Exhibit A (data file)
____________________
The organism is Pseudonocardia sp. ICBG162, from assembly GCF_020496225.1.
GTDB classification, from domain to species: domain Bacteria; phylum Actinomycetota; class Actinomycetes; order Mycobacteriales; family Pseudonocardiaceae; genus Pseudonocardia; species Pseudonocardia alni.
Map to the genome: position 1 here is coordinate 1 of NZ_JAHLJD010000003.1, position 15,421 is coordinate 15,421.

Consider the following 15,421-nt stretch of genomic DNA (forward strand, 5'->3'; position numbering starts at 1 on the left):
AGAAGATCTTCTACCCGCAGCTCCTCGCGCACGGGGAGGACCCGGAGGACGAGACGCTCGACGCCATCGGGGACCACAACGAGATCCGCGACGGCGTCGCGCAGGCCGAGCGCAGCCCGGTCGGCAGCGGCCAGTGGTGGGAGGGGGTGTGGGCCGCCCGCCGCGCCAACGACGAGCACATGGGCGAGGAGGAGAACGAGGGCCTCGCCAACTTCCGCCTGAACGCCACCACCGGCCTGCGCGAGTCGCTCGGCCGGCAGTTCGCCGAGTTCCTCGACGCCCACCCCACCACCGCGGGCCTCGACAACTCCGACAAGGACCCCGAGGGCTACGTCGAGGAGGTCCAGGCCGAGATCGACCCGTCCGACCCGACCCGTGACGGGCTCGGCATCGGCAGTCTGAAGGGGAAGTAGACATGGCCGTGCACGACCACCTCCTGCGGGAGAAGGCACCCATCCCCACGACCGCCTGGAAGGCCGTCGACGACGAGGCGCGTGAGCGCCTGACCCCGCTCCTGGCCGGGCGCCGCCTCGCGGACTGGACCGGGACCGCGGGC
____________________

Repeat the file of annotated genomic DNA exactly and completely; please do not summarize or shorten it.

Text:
The organism is Pseudonocardia sp. ICBG162, from assembly GCF_020496225.1.
GTDB classification, from domain to species: domain Bacteria; phylum Actinomycetota; class Actinomycetes; order Mycobacteriales; family Pseudonocardiaceae; genus Pseudonocardia; species Pseudonocardia alni.
Map to the genome: position 1 here is coordinate 1 of NZ_JAHLJD010000003.1, position 15,421 is coordinate 15,421.

Consider the following 15,421-nt stretch of genomic DNA (forward strand, 5'->3'; position numbering starts at 1 on the left):
AGAAGATCTTCTACCCGCAGCTCCTCGCGCACGGGGAGGACCCGGAGGACGAGACGCTCGACGCCATCGGGGACCACAACGAGATCCGCGACGGCGTCGCGCAGGCCGAGCGCAGCCCGGTCGGCAGCGGCCAGTGGTGGGAGGGGGTGTGGGCCGCCCGCCGCGCCAACGACGAGCACATGGGCGAGGAGGAGAACGAGGGCCTCGCCAACTTCCGCCTGAACGCCACCACCGGCCTGCGCGAGTCGCTCGGCCGGCAGTTCGCCGAGTTCCTCGACGCCCACCCCACCACCGCGGGCCTCGACAACTCCGACAAGGACCCCGAGGGCTACGTCGAGGAGGTCCAGGCCGAGATCGACCCGTCCGACCCGACCCGTGACGGGCTCGGCATCGGCAGTCTGAAGGGGAAGTAGACATGGCCGTGCACGACCACCTCCTGCGGGAGAAGGCACCCATCCCCACGACCGCCTGGAAGGCCGTCGACGACGAGGCGCGTGAGCGCCTGACCCCGCTCCTGGCCGGGCGCCGCCTCGCGGACTGGACCGGGACCGCGGGC